R U M I N A T I O N S
By William J. Evitts,
A&S '64, '71 (PhD)
Students caffeinate at a popular coffee
shop across the street from the Homewood
Photo by Will Kirk
I've stayed close to Johns Hopkins since I arrived as a
freshman in 1960. As I evolved through grad school, alumni
volunteer roles, a stint as the director of alumni
relations in the 1980s, and as the parent of a Hopkins
graduate in the 1990s, I watched the university change. Now
back in Baltimore after a 14-year absence, living two
blocks from Homewood, I have shocking, unsettling news I
must report to my fellow alumni.
Johns Hopkins — the campus that former president Steven Muller once jokingly called "America's premier nerd university" — has become cool.
I don't know when I first discovered the upsetting truth. Maybe it was when I was sipping a cup of very good coffee at a café on University Parkway, staring at the snazzy new stadium with cutting-edge synthetic turf, while watching the eclectic crowd of townies and Hoppies around me clack away on their wireless laptops.
Perhaps it was while I wandered down St. Paul Street,
where new JHU off-campus buildings rub elbows with hip bars
and cafés to create a real, bustling college-town
environment. Privately developed high-end condos were
sprouting around me in a neighborhood now called Charles
Village — a term that didn't exist in my student days
and that most of us would have hooted at if we'd ever heard
|Hopkins' whole setting has changed. "The armpit of the East Coast," as Noo Yawkers called Baltimore back in the day, is one of America's great urban rebound stories.||
Or maybe my Paul-on-the-road-to-Damascus moment was the
gorgeous summer evening my wife and I strolled across
campus to the Baltimore Museum of Art, sat in the sculpture
garden listening to a jazz quartet, sipping a microbrew and
munching a wrap. Then we followed the crowd to ice cream
and espresso at a sidewalk café across Charles
Other nights, we went to the summer outdoor movies on the quad....
My God! What has happened here?
For starters, Hopkins' whole setting has changed. "The armpit of the East Coast," as the Noo Yawkers called Baltimore back in the day, is one of America's great urban rebound stories. The Inner Harbor sparkles. (Well, except for the water itself. They still give you a tetanus shot if you fall in. Nonetheless . . .) The housing market is red hot. Nearly 10,000 people live downtown. In the '80s I'd explain to far-flung Hopkins grads that the Fells Point neighborhood had become a happening place, and they'd stare at me as if I were beginning to molt before their eyes. Now the city that once envied D.C. for being Camelot is awash in creative types, many of whom commute to Washington and revel in living somewhere real and vibrant and not in a federal theme park.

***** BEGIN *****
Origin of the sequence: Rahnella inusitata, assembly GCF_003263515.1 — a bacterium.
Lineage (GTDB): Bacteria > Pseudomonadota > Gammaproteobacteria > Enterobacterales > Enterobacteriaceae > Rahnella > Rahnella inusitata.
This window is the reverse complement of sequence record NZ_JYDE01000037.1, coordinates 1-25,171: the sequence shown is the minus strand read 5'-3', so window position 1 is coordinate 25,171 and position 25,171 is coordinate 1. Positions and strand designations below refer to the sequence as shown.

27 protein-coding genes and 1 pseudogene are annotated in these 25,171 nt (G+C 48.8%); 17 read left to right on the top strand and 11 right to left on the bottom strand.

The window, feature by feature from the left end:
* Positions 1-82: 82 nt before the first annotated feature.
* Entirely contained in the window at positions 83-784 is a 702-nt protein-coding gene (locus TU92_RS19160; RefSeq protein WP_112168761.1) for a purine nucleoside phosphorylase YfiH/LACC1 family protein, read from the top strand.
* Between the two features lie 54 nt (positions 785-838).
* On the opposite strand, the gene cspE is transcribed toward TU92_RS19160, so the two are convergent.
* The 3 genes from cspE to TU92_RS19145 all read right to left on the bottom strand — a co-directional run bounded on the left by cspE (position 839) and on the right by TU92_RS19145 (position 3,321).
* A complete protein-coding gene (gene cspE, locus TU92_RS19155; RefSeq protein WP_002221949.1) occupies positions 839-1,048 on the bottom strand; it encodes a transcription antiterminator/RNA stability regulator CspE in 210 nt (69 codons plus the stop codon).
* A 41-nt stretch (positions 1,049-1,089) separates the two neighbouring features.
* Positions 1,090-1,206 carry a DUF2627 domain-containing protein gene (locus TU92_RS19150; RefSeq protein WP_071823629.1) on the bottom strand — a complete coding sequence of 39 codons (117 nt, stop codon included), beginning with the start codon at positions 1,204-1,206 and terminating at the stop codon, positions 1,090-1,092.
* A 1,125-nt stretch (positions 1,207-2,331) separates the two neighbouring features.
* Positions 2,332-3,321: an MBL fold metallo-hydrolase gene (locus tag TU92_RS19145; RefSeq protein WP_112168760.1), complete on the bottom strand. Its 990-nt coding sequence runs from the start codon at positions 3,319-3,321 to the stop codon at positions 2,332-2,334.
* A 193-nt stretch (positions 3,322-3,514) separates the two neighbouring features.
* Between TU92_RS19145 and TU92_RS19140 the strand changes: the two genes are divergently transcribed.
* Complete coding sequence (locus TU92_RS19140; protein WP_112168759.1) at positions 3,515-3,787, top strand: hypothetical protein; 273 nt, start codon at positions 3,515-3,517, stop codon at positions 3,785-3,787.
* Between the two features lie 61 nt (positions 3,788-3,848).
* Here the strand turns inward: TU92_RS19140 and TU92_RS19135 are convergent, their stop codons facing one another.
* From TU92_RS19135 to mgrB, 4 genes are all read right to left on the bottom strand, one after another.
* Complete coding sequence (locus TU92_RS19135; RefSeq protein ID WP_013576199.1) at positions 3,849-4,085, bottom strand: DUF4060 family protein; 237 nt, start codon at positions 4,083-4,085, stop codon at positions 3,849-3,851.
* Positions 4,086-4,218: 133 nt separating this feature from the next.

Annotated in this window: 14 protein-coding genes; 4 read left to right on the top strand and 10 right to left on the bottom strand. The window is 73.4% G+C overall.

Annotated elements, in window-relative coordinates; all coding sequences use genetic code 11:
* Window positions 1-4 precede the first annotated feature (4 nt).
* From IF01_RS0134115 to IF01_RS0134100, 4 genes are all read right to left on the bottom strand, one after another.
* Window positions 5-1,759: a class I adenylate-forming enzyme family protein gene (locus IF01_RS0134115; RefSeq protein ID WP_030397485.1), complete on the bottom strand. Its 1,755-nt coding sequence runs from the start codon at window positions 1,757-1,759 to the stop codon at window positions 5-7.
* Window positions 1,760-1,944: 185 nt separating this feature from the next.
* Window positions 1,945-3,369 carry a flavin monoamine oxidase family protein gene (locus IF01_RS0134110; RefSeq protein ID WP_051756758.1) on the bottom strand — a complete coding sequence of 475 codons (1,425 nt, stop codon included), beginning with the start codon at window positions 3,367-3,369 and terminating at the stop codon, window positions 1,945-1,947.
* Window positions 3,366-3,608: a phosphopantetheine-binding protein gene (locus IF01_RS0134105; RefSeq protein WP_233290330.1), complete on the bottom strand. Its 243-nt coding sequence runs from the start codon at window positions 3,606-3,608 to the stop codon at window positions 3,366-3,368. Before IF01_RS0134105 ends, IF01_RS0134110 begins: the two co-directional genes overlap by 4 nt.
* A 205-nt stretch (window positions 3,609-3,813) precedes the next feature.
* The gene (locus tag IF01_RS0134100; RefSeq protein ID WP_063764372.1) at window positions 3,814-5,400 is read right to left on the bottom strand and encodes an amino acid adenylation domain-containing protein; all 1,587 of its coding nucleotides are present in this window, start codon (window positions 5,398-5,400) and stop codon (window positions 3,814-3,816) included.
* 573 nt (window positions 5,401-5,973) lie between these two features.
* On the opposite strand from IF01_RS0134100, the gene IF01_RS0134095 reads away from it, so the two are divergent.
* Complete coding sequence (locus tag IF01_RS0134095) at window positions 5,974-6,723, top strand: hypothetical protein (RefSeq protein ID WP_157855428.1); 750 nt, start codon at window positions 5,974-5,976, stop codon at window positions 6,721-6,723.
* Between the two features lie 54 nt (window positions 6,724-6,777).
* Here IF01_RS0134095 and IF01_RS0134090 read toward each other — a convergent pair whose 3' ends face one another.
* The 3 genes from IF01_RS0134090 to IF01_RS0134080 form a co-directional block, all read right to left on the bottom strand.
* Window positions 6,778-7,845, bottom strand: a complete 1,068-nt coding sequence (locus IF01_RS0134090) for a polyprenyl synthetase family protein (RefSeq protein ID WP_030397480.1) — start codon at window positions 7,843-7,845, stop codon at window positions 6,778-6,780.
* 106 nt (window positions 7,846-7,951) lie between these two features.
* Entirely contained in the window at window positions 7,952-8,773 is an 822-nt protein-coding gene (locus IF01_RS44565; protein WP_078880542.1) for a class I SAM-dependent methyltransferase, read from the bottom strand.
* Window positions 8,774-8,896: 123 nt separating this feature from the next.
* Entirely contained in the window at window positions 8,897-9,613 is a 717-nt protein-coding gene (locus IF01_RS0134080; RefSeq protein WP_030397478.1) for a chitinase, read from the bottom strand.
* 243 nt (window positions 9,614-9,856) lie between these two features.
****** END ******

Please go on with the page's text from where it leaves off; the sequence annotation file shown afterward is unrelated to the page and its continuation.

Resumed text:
It's not only the city that's succumbed to coolness. Homewood has, too. The hard fact we must face is that Hopkins has one of the loveliest urban campuses in America. Azaleas and dogwoods frame new brick walks. Homewood House is a sophisticated museum open to the public. The Georgian architecture still oozes that serene Enlightenment-era confidence in rationality and the power of knowledge; new buildings keep an updated version of that same vibe. The moldy gym I remember athletic director Marshall Turner guarding so protectively is now a 203,000-square-foot athletic center with a state-of-the-art fitness facility. Sunset still ignites the stained glass windows in the Gilman reading room, but the busy campus outside bustles year-round, and has spilled over into the park behind and the city in front.
Shockingly, almost all our sports teams are doing very well. Our football team is league champ. Baseball is a force in Division III. Women's basketball consistently wins 20 a season. Of course, we've always been a men's lacrosse power, and we take it as our due that we're defending '05 national champions. But lacrosse is not the obscure regional thing it was when I came to campus from 40 miles south never having seen the game, ever. The sports tradition we've been known for all along, and which we dominate once again, has enormous cachet.
I'm struggling to convey the full, devastating impact. The nation's sharpest students clamor to get in here. The kids on campus are as attractive as they are bright. We produce Rhodes Scholars. We have the Peabody Conservatory and a theater program headed by John Astin, a Hollywood star who's also an alum. The university president rollerbladed to a student event. The first Rolling Stone College Guide: Schools that Rock included JHU in its top 100.
America's premier nerd university? MIT and Cal Tech would arm-wrestle us for the title, of course (OK, challenge us to hackey sack), but we'd still hold our own, wouldn't we? Well, here's the ultimate irony. In the age of Silicon Valley and iPods, nerdiness itself is now cool. Seek no further than the Hopkins engineering alum and early-adopting computeroid who is now the billionaire mayor of New York City.
Though alumni will still recognize the place, with its earnestness of purpose and cutthroat pre-meds, the wheel of trendiness has turned, and Hopkins is on top. Fellow alumni, we're going to have to rethink all our cherished certainties about JHU.
How bad is it?
People around the country who hear that I'm from Johns Hopkins no longer automatically ask if I'm a doctor....
Freelancer William Evitts writes from Baltimore.
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